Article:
A still from Donna Read’s 1990 documentary The Burning Times
Rise Up! A Digital Archive of Feminist Activism provides links to many feminist films and filmmakers that emerged from the National Film Board of Canada, and particularly from Studio D. One of these documentary films—Donna Read’s The Burning Times —is an example that is particularly relevant as Halloween approaches. The Burning Times is one of a three-part series that also includes Goddess Remembered, and Full Circle, examining Women and Spirituality. The film situates the witch hunts of early modern Europe in patriarchal and misogynist ideologies within Christianity during the Renaissance and Reformation. One of the film’s central claims is that the witch trials ended with millions of women burned at the stake, and that it was, in part, a patriarchal medical establishment that conspired against women by initiating the witch hunts. In a short article in The Womanist (p. 23), the film is described as proposing that “what led to the persecution of women as witches was the collision of two utterly different systems of belief—the Church and the State, with their emerging values of profit, power, domination, and patriarchal authority, versus the traditions that honored and revered both women and the earth.”
The Burning Times resonated widely. It provided critical commentary on the relationship between witchcraft, women’s longstanding experiences of oppression, and the control exerted by patriarchal institutions, while at the same time providing an important opportunity for women who identified with Goddess worship and feminist spirituality (p. 3) to engage with others who felt the same (p. 14). As well, The Burning Times drew attention to how the expansion of medical knowledge and authority has worked to undermine women’s traditional knowledge as explored in writings like Barbara Ehrenreich and Deidre English’s influential pamphlet, Witches, Midwives and Nurses: A History of Women Healers (1973).
Image accompanying short article on The Burning Times in Winter 1991 issue of The Womanist (p. 23)
Although there was a great deal of support for the film, controversy followed The Burning Times’ release as well. More specifically, there was concern about the historical accuracy of the film’s claim that millions of women were executed after being accused of witchcraft in the period that the film examined. In an article for Pandora (p. 6), Sharon Rose documents the controversy emerging from a complaint to the CRTC (Canadian Radio-television and Telecommunications Commission) by the Catholic Civil Rights League about “the validity of the film’s claim that eight million people were killed as witches, 80 percent of whom were women.” The complaint also asserted that the film spread malicious information about the Catholic Church. Despite a number of articles and letters to the editor, the CRTC ultimately dismissed the complaint. Many historians have also raised concern about historical inaccuracies in the documentary. In the first chapter of her book The Witch in History (1996), author Diane Purkiss provides a critique of feminist histories of witchcraft and witch hunting. Purkiss identifies that the view of witchcraft as part of a longstanding persecution of women—as presented in The Burning Times—is a myth based on a misreading and misinterpretation of historical evidence. The construction of this myth was, according to Purkiss, a way that feminists in the 1970s and 1980s used select bits of a complex past to try to justify and explain the present.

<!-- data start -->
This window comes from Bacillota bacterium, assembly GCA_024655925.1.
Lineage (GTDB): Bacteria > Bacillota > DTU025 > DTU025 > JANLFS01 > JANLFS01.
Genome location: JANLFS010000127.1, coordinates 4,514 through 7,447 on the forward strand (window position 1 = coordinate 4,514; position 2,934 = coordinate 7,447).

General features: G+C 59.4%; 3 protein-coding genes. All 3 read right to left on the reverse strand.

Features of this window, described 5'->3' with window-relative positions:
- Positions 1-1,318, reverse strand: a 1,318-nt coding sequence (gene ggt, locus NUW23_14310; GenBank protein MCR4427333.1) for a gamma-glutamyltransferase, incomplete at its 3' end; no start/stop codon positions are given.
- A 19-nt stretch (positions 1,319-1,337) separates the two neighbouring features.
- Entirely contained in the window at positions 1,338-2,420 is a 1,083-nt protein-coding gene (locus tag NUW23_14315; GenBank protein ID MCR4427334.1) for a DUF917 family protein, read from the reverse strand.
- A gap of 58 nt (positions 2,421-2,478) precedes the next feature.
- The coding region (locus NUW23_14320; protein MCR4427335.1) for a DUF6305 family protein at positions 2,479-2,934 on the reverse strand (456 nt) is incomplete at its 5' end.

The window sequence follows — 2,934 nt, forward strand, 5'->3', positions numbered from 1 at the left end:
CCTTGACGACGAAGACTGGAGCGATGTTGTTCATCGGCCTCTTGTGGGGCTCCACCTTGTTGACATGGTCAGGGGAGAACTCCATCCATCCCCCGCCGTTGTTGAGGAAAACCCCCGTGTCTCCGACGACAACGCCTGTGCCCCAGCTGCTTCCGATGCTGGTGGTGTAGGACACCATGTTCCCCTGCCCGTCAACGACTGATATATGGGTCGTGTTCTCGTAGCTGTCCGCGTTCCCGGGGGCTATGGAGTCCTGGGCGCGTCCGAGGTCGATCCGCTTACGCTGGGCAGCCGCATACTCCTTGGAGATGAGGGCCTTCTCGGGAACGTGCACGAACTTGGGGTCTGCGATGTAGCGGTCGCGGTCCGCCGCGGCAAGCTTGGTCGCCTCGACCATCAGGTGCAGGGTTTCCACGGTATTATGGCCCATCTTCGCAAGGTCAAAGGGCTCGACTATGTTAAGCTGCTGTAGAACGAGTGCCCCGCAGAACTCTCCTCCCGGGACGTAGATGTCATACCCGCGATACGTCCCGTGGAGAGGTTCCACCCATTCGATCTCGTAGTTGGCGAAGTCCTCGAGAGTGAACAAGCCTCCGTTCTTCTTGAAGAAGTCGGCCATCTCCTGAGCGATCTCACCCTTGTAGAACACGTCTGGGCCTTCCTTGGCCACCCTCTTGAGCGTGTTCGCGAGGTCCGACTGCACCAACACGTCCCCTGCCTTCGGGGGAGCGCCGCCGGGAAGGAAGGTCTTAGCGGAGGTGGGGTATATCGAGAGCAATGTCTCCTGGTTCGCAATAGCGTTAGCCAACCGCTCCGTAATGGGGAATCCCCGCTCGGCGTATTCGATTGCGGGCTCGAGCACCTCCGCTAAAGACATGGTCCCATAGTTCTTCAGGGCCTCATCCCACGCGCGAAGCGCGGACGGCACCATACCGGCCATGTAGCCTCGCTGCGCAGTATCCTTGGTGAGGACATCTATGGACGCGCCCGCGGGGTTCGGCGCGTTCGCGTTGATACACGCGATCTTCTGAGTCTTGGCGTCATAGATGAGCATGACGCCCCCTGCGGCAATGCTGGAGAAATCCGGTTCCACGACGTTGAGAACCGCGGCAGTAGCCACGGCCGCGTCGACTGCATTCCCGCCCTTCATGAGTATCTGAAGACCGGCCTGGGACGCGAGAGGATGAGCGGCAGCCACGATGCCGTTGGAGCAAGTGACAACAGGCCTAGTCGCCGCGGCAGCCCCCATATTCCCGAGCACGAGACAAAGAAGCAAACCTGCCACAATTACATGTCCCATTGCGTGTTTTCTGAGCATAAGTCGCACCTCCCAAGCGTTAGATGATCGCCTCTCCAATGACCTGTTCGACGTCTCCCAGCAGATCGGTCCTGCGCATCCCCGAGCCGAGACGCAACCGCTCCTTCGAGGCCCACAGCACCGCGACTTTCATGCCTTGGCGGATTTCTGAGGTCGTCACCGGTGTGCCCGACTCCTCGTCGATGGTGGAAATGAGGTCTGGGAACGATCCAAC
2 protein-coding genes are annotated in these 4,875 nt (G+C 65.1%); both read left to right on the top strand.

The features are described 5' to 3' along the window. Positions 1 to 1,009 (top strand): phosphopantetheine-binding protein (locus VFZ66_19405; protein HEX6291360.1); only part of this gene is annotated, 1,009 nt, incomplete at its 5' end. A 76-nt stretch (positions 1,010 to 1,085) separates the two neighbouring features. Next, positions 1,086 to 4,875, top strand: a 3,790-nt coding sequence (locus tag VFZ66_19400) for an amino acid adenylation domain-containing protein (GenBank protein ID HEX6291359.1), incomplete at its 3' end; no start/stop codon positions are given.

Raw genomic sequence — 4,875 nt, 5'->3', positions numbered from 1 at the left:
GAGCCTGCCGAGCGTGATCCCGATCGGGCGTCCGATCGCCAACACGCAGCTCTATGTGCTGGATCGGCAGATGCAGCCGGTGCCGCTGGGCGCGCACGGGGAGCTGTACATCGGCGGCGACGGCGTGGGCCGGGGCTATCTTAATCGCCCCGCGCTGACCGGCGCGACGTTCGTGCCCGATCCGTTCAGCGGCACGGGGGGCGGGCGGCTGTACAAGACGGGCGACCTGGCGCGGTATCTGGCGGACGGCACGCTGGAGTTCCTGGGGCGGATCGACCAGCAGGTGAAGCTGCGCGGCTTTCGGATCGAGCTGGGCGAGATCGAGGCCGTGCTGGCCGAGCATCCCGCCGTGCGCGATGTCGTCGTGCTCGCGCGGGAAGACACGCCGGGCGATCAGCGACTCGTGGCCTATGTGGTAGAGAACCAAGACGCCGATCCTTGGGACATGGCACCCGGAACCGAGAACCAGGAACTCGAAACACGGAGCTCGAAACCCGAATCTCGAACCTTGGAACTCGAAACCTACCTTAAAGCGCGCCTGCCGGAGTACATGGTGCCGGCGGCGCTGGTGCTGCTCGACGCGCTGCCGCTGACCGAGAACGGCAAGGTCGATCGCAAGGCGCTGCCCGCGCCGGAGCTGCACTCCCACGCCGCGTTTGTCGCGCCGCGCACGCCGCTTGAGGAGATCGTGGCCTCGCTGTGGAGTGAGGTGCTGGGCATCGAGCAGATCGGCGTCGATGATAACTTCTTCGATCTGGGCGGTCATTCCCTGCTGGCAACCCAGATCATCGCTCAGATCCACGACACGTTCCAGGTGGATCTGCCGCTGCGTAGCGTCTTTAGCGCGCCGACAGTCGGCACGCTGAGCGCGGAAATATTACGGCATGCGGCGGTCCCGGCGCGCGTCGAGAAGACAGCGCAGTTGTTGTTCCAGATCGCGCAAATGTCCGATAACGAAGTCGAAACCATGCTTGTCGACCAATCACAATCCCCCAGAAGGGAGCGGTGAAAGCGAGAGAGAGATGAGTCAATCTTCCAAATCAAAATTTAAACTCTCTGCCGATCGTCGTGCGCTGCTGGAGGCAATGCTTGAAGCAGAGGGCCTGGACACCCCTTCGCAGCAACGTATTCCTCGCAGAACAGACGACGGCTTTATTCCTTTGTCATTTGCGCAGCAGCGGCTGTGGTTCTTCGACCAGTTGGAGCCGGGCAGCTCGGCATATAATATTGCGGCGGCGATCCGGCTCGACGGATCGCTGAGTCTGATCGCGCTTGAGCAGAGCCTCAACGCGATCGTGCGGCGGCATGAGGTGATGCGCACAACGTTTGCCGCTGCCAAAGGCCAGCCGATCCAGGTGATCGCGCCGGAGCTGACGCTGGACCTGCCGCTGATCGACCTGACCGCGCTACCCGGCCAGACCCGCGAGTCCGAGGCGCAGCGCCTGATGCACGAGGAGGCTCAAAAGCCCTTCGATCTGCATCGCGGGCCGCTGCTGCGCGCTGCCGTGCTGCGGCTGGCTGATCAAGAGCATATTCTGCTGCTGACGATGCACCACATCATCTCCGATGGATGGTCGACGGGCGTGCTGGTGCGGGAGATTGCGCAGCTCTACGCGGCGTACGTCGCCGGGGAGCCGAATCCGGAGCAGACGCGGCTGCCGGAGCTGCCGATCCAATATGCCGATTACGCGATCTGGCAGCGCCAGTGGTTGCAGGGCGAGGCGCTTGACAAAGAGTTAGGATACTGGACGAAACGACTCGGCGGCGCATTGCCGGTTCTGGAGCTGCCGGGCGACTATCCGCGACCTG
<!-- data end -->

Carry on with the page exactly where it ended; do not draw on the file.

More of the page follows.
The legitimacy of some historical claims in The Burning Times—such as how many women were murdered during the so-called burning times—remains a site of inquiry. In a recent book chapter entitled “In Memoriam Maleficarum: Feminist and Pagan Mobilizations of the Burning Times,” religious-studies scholar Laurel Zwissler interrogates the “narrative of witch-hunting as gender cleansing” and finds that the truths of this history are multiple. Although claims that millions of women were executed have been discredited, the idea of a historical witch and the burning times itself has important relevance to those looking to connect the past to the present. She writes that “there is no single version of ‘feminist Witch’, or even of ‘The Burning Times’” but that the narrative of those persecutions helps us to understand the “often subtle but real violence that underpins male-dominated culture today.”
Regardless of the historical (in)accuracy of its claims, The Burning Times reveals the links between the past and the present, as well as the ways in which patriarchal institutions have privileged certain forms of knowledge and certain forms of being in ways that still ring true.
This post was written with the ideas of, and in collaboration with, Kiegan Lloyd. Kiegan is an undergraduate student at Luther College at the University of Regina completing a BA honours in History and a BA in Sociology and German. (Kiegan would like to thank Dr. Donica Belisle and Dr. Yvonne Petry for their support in writing this post).